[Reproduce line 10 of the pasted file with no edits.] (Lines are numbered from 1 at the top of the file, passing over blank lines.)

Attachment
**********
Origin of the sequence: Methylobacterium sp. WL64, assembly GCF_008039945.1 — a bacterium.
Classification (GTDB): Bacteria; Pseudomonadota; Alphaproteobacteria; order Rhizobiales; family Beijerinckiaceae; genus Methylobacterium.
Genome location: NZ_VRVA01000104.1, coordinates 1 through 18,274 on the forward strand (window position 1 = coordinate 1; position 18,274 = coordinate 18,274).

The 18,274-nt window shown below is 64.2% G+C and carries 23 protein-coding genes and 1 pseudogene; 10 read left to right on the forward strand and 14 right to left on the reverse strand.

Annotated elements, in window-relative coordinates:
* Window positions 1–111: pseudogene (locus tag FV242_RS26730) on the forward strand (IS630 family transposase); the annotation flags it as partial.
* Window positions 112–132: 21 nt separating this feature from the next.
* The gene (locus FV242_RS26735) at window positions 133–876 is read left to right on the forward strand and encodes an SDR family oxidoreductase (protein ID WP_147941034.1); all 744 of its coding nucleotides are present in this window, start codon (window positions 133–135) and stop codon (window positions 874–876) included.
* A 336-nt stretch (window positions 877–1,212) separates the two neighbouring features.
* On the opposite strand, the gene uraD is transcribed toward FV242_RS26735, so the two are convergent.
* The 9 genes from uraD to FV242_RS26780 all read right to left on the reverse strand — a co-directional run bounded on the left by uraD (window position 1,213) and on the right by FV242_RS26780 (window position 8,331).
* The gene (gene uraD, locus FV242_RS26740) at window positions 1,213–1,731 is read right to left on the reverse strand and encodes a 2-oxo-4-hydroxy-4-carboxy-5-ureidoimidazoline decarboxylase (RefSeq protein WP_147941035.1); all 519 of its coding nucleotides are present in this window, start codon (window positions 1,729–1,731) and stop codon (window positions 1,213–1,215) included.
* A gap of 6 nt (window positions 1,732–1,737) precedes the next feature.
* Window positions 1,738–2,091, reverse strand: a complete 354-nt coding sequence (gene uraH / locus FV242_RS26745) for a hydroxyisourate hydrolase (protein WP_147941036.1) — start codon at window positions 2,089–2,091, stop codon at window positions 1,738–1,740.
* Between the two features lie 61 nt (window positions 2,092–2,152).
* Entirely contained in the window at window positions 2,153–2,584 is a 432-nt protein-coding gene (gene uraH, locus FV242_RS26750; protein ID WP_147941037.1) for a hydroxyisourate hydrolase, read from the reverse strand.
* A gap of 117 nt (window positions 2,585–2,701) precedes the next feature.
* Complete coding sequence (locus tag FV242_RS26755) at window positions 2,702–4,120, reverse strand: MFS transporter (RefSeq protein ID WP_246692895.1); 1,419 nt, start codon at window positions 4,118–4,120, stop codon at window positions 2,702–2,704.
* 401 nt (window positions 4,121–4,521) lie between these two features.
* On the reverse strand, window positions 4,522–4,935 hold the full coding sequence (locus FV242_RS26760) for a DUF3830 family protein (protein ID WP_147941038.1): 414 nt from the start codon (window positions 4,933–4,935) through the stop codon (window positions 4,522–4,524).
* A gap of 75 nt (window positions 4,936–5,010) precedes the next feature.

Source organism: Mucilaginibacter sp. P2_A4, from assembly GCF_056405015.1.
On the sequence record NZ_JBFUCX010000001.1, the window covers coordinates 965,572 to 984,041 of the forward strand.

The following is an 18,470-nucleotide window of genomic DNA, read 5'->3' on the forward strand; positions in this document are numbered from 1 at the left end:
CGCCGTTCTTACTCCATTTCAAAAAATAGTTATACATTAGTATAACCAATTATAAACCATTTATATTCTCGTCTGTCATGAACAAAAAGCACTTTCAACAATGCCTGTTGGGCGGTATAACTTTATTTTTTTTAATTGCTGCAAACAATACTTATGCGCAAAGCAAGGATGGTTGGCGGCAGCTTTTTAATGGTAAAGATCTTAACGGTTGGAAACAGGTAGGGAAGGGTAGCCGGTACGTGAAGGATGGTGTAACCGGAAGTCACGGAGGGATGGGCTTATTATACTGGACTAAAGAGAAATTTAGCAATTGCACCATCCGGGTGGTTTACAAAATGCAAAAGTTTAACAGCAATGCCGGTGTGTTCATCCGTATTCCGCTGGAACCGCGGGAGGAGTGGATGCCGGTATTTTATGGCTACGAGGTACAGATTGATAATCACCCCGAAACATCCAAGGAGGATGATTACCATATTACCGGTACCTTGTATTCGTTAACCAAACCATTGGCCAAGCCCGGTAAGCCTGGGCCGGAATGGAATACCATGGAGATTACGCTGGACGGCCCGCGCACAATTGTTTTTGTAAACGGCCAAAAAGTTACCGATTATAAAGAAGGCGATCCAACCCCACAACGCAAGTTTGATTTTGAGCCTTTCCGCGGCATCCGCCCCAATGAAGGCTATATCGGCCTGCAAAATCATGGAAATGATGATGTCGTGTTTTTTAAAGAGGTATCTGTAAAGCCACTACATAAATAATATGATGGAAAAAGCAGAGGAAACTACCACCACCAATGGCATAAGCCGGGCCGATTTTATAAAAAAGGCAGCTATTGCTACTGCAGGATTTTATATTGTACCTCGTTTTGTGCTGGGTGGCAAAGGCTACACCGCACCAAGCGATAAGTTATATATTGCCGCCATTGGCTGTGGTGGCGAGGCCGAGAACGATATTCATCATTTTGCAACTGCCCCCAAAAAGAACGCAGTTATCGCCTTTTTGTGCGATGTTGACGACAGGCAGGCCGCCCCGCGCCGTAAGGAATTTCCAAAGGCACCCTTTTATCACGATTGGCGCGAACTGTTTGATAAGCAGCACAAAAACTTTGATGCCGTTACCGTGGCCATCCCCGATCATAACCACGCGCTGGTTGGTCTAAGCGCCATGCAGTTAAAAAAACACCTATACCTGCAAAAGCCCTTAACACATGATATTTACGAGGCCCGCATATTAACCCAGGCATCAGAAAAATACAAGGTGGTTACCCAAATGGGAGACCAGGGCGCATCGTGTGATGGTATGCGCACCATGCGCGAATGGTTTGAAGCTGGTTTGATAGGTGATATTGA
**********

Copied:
* On the opposite strand, the gene uraD is transcribed toward FV242_RS26735, so the two are convergent.